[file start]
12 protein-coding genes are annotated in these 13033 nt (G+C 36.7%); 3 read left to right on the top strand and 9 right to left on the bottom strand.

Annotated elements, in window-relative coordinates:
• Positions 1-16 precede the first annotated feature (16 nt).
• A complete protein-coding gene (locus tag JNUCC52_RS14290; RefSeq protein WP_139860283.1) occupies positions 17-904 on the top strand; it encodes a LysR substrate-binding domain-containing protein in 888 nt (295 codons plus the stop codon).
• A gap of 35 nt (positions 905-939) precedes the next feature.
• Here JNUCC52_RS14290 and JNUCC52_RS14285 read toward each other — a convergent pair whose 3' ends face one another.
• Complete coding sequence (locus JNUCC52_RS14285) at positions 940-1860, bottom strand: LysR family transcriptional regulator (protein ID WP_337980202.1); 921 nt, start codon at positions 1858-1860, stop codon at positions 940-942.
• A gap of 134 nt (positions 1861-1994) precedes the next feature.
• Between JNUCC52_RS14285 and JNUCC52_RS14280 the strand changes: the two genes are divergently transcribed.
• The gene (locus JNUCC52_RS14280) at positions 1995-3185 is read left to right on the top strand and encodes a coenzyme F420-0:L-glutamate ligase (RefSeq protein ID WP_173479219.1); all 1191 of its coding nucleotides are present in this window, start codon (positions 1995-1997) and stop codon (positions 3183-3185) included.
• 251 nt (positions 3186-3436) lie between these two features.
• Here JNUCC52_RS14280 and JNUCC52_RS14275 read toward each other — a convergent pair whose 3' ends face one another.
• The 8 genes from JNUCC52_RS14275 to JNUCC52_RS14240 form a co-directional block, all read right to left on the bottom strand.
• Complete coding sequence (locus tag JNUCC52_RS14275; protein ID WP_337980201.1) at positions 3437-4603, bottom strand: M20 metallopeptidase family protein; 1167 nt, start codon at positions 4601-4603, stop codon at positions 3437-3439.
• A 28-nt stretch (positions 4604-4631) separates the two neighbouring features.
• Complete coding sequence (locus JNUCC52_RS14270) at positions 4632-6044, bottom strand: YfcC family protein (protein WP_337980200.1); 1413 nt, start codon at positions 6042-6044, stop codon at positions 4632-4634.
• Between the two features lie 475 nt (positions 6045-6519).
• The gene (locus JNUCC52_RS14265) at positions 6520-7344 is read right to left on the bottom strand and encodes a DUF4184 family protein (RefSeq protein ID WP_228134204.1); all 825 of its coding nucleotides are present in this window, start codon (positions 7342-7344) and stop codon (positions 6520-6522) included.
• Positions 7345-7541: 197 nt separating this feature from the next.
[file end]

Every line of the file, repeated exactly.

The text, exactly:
12 protein-coding genes are annotated in these 13033 nt (G+C 36.7%); 3 read left to right on the top strand and 9 right to left on the bottom strand.

Annotated elements, in window-relative coordinates:
• Positions 1-16 precede the first annotated feature (16 nt).
• A complete protein-coding gene (locus tag JNUCC52_RS14290; RefSeq protein WP_139860283.1) occupies positions 17-904 on the top strand; it encodes a LysR substrate-binding domain-containing protein in 888 nt (295 codons plus the stop codon).
• A gap of 35 nt (positions 905-939) precedes the next feature.
• Here JNUCC52_RS14290 and JNUCC52_RS14285 read toward each other — a convergent pair whose 3' ends face one another.
• Complete coding sequence (locus JNUCC52_RS14285) at positions 940-1860, bottom strand: LysR family transcriptional regulator (protein ID WP_337980202.1); 921 nt, start codon at positions 1858-1860, stop codon at positions 940-942.
• A gap of 134 nt (positions 1861-1994) precedes the next feature.
• Between JNUCC52_RS14285 and JNUCC52_RS14280 the strand changes: the two genes are divergently transcribed.
• The gene (locus JNUCC52_RS14280) at positions 1995-3185 is read left to right on the top strand and encodes a coenzyme F420-0:L-glutamate ligase (RefSeq protein ID WP_173479219.1); all 1191 of its coding nucleotides are present in this window, start codon (positions 1995-1997) and stop codon (positions 3183-3185) included.
• 251 nt (positions 3186-3436) lie between these two features.
• Here JNUCC52_RS14280 and JNUCC52_RS14275 read toward each other — a convergent pair whose 3' ends face one another.
• The 8 genes from JNUCC52_RS14275 to JNUCC52_RS14240 form a co-directional block, all read right to left on the bottom strand.
• Complete coding sequence (locus tag JNUCC52_RS14275; protein ID WP_337980201.1) at positions 3437-4603, bottom strand: M20 metallopeptidase family protein; 1167 nt, start codon at positions 4601-4603, stop codon at positions 3437-3439.
• A 28-nt stretch (positions 4604-4631) separates the two neighbouring features.
• Complete coding sequence (locus JNUCC52_RS14270) at positions 4632-6044, bottom strand: YfcC family protein (protein WP_337980200.1); 1413 nt, start codon at positions 6042-6044, stop codon at positions 4632-4634.
• Between the two features lie 475 nt (positions 6045-6519).
• The gene (locus JNUCC52_RS14265) at positions 6520-7344 is read right to left on the bottom strand and encodes a DUF4184 family protein (RefSeq protein ID WP_228134204.1); all 825 of its coding nucleotides are present in this window, start codon (positions 7342-7344) and stop codon (positions 6520-6522) included.
• Positions 7345-7541: 197 nt separating this feature from the next.